Caro's Reviews > The Blood of Flowers

The Blood of Flowers by Anita Amirrezvani
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's review
Jul 10, 2012

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Read in July, 2012

My biggest problem with the book is that it had an incredibly weak ending. The story is more or less a pauper's tale, a young girl's life is filled with lamentable woe and bad luck after bad luck. The main character, an unnamed young girl, has skills as a carpet maker which was the only part of the book I could stand. The details that went into making a carpet were very labor intensive and the only thing of interest.

The main character's plight was more annoying that sympathy inducing. She was nearly the cause of all her own problems and it seemed that she sought to blame everyone around her for her problems. She was incredibly whiny and made incredibly stupid decisions. Honestly, she and her mother should have died in the story if it wasn't for the fact that she had a rich uncle who took her in afterwards.

The last forty pages were an attempt at making the story a happy ending when the author should have ended the reader's misery and either just killed the girl or made her actually earn her own merit, instead of having the uncle save her. By having the uncle save her, it just made it seem like she was a petty child who refused to apologize after her wrongdoings because of her pride. It was like the Graveyard of the Fireflies, where the two children might have been able to survive if he had just kept his mouth shut and stayed with his relatives, no matter how uncomfortable he was.

But no. Instead, we had to deal with some sap story as how the main character, because she's a woman, gains the trust of the shah (the richest and most influential man in the town)'s concubine and then becomes rich and famous.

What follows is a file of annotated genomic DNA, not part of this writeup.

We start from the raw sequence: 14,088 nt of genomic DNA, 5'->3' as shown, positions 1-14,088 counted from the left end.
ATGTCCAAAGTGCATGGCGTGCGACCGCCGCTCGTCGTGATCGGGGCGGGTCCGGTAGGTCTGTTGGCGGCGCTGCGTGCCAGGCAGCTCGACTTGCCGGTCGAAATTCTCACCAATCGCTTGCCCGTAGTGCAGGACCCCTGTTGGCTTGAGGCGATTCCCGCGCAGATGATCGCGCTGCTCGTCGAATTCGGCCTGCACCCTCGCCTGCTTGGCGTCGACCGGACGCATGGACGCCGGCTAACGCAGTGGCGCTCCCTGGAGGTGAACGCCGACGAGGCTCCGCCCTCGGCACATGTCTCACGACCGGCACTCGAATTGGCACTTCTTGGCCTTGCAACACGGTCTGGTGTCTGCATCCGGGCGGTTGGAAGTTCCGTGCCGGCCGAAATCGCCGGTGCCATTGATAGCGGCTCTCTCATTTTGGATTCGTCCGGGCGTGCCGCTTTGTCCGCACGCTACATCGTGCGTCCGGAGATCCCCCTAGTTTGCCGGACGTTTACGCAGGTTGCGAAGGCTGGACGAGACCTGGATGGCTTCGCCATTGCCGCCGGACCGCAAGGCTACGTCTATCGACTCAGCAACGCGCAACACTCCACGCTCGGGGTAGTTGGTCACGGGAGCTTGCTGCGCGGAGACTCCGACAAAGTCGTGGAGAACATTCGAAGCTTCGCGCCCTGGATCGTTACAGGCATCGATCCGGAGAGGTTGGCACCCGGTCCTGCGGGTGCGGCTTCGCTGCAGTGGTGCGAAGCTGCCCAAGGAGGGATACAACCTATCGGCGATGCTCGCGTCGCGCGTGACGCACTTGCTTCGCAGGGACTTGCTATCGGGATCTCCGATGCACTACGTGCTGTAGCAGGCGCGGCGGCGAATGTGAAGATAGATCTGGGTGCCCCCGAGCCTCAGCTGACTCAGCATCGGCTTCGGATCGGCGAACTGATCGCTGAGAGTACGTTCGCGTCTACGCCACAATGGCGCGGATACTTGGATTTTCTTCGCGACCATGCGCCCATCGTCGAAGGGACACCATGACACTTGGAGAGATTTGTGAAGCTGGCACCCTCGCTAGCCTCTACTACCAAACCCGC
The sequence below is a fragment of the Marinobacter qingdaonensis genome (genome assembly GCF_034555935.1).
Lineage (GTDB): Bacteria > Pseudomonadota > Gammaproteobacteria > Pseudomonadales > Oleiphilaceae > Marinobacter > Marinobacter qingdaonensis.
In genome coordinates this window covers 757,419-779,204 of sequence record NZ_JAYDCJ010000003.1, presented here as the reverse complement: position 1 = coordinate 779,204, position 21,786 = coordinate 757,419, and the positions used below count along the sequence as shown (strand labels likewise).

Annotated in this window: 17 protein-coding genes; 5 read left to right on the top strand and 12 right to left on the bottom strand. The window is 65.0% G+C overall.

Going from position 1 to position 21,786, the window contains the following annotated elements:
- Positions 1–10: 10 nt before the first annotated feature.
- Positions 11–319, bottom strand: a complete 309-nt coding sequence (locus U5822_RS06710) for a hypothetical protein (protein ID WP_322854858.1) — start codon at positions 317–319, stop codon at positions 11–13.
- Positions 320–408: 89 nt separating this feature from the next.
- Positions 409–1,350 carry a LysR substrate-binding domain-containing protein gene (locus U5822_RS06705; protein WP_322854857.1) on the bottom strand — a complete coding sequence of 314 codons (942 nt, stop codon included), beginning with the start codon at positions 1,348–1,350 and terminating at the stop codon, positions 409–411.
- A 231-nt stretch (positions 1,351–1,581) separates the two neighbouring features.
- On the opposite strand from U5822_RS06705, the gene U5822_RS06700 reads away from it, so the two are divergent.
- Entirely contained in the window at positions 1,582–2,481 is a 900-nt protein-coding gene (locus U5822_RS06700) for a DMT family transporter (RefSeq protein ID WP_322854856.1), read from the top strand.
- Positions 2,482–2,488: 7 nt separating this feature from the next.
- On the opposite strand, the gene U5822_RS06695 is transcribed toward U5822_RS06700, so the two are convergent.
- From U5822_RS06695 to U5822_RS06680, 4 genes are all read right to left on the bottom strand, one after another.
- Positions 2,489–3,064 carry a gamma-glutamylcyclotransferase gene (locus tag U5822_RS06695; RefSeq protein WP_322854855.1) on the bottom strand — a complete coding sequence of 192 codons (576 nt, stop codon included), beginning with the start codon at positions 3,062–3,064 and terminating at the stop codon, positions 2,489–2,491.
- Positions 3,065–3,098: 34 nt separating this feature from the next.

The story was also punctuated with many short stories and poems of the Arabic tradition. Having taken a class on Bedouin and Arabic poetry, I understand that Arabic literature is often like this, which random poetry interspersed throughout the stories in a kind of frame storytelling style. However, it doesn't work here, no matter how interesting the stories are, they detract from the main plot and I often found myself wanting to skip over them just because they had little to do with the actual plot.

For all its faults, I did enjoy the very detailed insight on how to make a carpet and the Arabic tradition and the way women were treated. The technical details were incredibly fascinatinig and I would have liked to read more on how to hand make carpets. That alone was good enough for me to give this book a three.
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Comments (showing 1-2 of 2) (2 new)

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message 1: by Petra Eggs (new)

Petra Eggs I enjoyed your review. I went to college to learn carpet design. The design process itself is fascinating but making them by hand is not, just tedious. I think I might have to read the book to see how it is presented there.

message 2: by Hannah (new)

Hannah Durocher I completely agree that the main character was annoying because her bad decisions were the cause of most of her own troubles.

However, I wanted to note that Persians aren't Arabs. They're two separate ethnicities, although the Arabs did rule Persia (Iran) for 400 years. Because of that, it's a common mistake! :)

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